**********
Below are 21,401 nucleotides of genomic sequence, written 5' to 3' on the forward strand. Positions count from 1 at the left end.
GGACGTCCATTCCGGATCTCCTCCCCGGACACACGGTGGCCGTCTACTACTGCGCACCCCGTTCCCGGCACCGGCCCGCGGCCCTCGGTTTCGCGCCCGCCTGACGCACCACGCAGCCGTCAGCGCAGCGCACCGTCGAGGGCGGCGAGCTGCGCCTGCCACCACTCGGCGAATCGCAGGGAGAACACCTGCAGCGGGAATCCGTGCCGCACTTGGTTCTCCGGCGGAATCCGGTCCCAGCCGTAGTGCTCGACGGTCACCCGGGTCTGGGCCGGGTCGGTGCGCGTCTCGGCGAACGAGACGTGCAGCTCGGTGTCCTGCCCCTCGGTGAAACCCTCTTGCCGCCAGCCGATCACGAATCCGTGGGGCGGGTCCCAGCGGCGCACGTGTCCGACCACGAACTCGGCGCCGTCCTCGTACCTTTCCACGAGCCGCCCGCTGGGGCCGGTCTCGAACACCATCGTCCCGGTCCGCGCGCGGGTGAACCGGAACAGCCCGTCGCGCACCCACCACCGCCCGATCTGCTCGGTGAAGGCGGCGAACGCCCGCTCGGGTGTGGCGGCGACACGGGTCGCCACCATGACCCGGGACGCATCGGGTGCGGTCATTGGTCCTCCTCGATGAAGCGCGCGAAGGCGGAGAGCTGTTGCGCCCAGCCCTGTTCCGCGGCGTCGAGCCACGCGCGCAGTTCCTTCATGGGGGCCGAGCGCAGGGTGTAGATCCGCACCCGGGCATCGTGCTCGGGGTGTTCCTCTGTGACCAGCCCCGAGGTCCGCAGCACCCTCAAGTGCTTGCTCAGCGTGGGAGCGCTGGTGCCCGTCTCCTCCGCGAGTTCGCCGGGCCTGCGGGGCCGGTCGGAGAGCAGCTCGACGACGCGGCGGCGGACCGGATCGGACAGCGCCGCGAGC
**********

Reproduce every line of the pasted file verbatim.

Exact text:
Below are 21,401 nucleotides of genomic sequence, written 5' to 3' on the forward strand. Positions count from 1 at the left end.
GGACGTCCATTCCGGATCTCCTCCCCGGACACACGGTGGCCGTCTACTACTGCGCACCCCGTTCCCGGCACCGGCCCGCGGCCCTCGGTTTCGCGCCCGCCTGACGCACCACGCAGCCGTCAGCGCAGCGCACCGTCGAGGGCGGCGAGCTGCGCCTGCCACCACTCGGCGAATCGCAGGGAGAACACCTGCAGCGGGAATCCGTGCCGCACTTGGTTCTCCGGCGGAATCCGGTCCCAGCCGTAGTGCTCGACGGTCACCCGGGTCTGGGCCGGGTCGGTGCGCGTCTCGGCGAACGAGACGTGCAGCTCGGTGTCCTGCCCCTCGGTGAAACCCTCTTGCCGCCAGCCGATCACGAATCCGTGGGGCGGGTCCCAGCGGCGCACGTGTCCGACCACGAACTCGGCGCCGTCCTCGTACCTTTCCACGAGCCGCCCGCTGGGGCCGGTCTCGAACACCATCGTCCCGGTCCGCGCGCGGGTGAACCGGAACAGCCCGTCGCGCACCCACCACCGCCCGATCTGCTCGGTGAAGGCGGCGAACGCCCGCTCGGGTGTGGCGGCGACACGGGTCGCCACCATGACCCGGGACGCATCGGGTGCGGTCATTGGTCCTCCTCGATGAAGCGCGCGAAGGCGGAGAGCTGTTGCGCCCAGCCCTGTTCCGCGGCGTCGAGCCACGCGCGCAGTTCCTTCATGGGGGCCGAGCGCAGGGTGTAGATCCGCACCCGGGCATCGTGCTCGGGGTGTTCCTCTGTGACCAGCCCCGAGGTCCGCAGCACCCTCAAGTGCTTGCTCAGCGTGGGAGCGCTGGTGCCCGTCTCCTCCGCGAGTTCGCCGGGCCTGCGGGGCCGGTCGGAGAGCAGCTCGACGACGCGGCGGCGGACCGGATCGGACAGCGCCGCGAGC